Shoestring Travelers

Culinary Travel Adventures

beef chelo kebab

Food for us is an important part of experiencing a travel destination. We enjoy travel and food but sometimes too much of the latter. Food adds richness to our memories of a place and over time we've developed a pretty adventurous taste as we sampled a wide range of gastronomic fare.

We normally prefer to eat at home but whenever we travel we always look forward to sampling a particular destination's cuisine. Our first overseas trip was to the Middle East and our first meal was in a Filipino restaurant because we were a bit apprehensive about trying Middle Eastern food. Fortunately our Filipino guests took us to a variety of Arabic and Indian restaurants and to our surprise we ended up really enjoying the experience. We're raving fans of Middle Eastern and South Asian cuisine ever since and have become more adventurous with food.

hummus on a plate
Hummus dip on a plate; this is normally served with pita bread.

As dedicated shoestring travelers, however, we realized we need not go to expensive restaurants for the best in travel cuisine. Some of the best dishes we've sampled were literally from the streets. Asia is home to some of the best street foods in the planet. Our street culinary adventures in Bangkok, Chiang Mai, Jakarta, Hanoi and Ho Chi Minh City are proof enough of this. We even got to enjoy Sabrett hot dogs on New York's busy streets.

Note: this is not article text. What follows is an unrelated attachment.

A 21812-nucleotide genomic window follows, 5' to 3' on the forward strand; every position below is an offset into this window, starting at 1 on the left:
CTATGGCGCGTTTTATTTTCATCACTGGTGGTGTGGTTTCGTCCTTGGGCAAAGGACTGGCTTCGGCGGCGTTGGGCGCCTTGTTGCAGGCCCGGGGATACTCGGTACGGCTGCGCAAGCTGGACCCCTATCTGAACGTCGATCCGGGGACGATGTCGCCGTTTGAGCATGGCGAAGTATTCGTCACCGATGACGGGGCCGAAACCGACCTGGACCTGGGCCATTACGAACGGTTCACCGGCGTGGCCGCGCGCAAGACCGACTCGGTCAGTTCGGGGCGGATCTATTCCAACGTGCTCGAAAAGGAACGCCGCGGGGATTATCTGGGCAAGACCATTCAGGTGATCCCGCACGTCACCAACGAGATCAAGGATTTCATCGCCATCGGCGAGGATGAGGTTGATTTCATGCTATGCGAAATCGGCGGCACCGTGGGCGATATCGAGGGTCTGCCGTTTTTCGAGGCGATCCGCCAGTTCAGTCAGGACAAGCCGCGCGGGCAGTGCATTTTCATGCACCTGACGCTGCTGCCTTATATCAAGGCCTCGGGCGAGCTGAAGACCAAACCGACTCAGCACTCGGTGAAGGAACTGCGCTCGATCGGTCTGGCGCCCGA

bahn mi or Vietnamese baguettes at a Vietnamese restaurant
Bahn mi or Vietnamese baguette.

And then there's exotic food. As a native of Pateros, home of the famous balut, Leo is no stranger to strange food. To our surprise though we discovered that balut did not originate from the Philippines but seems to have come from China and spread to such places as Vietnam and Cambodia, perhaps even before southern Chinese immigrants took it with them to the Philippines. We even ate a Vietnamese balut made from quail's egg.

bahn mi or Vietnamese baguettes at a Vietnamese restaurant
Banh Xeo: Vietnamese crepes.

Some of the stuff we tried weren't that bad – many were actually edible and some even tasted good – such as deep fried locusts in Thailand and dog meat cooked rendang-style in Indonesia. But we could only go so far when it came to eating scorpions and huge cockroach-looking bugs (perhaps they were really roaches after all).

So join us as we embark on a journey of culinary fun and adventure:

Indonesian Dishes
Mid Eastern Cuisine
Pakistani Food
Persian Dining
Thai Food
Vietnamese Cuisine
Local Cuisine
    Bag of Beans, Tagaytay
    Liliw's Restos
    Maginhawa Street
    Pampanga Cuisine

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